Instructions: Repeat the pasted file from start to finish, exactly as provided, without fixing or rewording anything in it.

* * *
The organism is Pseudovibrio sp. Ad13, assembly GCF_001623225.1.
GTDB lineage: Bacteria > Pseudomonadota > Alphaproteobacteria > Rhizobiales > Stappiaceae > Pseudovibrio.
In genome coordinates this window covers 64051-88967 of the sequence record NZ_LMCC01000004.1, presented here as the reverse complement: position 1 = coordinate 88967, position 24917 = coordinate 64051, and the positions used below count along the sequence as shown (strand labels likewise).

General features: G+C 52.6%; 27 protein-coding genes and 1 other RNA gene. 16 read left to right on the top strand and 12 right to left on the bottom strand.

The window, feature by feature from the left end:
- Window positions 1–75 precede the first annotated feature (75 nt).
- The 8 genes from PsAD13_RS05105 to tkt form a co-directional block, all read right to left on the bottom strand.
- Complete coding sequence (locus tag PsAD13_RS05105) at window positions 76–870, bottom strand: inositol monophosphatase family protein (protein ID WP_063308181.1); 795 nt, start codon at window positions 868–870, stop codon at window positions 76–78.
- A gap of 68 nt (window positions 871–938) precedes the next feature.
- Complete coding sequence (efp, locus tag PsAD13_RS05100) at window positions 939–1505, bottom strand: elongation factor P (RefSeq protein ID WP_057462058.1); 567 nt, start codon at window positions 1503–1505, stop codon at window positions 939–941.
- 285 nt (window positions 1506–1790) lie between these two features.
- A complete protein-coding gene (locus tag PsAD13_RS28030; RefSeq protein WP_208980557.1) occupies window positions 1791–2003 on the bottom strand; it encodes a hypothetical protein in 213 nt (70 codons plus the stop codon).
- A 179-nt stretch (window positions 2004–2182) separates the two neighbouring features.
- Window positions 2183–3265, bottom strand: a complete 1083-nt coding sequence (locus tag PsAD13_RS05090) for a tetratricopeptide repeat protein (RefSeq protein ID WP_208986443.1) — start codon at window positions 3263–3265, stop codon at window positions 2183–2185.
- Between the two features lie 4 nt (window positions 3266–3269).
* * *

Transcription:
The organism is Pseudovibrio sp. Ad13, assembly GCF_001623225.1.
GTDB lineage: Bacteria > Pseudomonadota > Alphaproteobacteria > Rhizobiales > Stappiaceae > Pseudovibrio.
In genome coordinates this window covers 64051-88967 of the sequence record NZ_LMCC01000004.1, presented here as the reverse complement: position 1 = coordinate 88967, position 24917 = coordinate 64051, and the positions used below count along the sequence as shown (strand labels likewise).

General features: G+C 52.6%; 27 protein-coding genes and 1 other RNA gene. 16 read left to right on the top strand and 12 right to left on the bottom strand.

The window, feature by feature from the left end:
- Window positions 1–75 precede the first annotated feature (75 nt).
- The 8 genes from PsAD13_RS05105 to tkt form a co-directional block, all read right to left on the bottom strand.
- Complete coding sequence (locus tag PsAD13_RS05105) at window positions 76–870, bottom strand: inositol monophosphatase family protein (protein ID WP_063308181.1); 795 nt, start codon at window positions 868–870, stop codon at window positions 76–78.
- A gap of 68 nt (window positions 871–938) precedes the next feature.
- Complete coding sequence (efp, locus tag PsAD13_RS05100) at window positions 939–1505, bottom strand: elongation factor P (RefSeq protein ID WP_057462058.1); 567 nt, start codon at window positions 1503–1505, stop codon at window positions 939–941.
- 285 nt (window positions 1506–1790) lie between these two features.
- A complete protein-coding gene (locus tag PsAD13_RS28030; RefSeq protein WP_208980557.1) occupies window positions 1791–2003 on the bottom strand; it encodes a hypothetical protein in 213 nt (70 codons plus the stop codon).
- A 179-nt stretch (window positions 2004–2182) separates the two neighbouring features.
- Window positions 2183–3265, bottom strand: a complete 1083-nt coding sequence (locus tag PsAD13_RS05090) for a tetratricopeptide repeat protein (RefSeq protein ID WP_208986443.1) — start codon at window positions 3263–3265, stop codon at window positions 2183–2185.
- Between the two features lie 4 nt (window positions 3266–3269).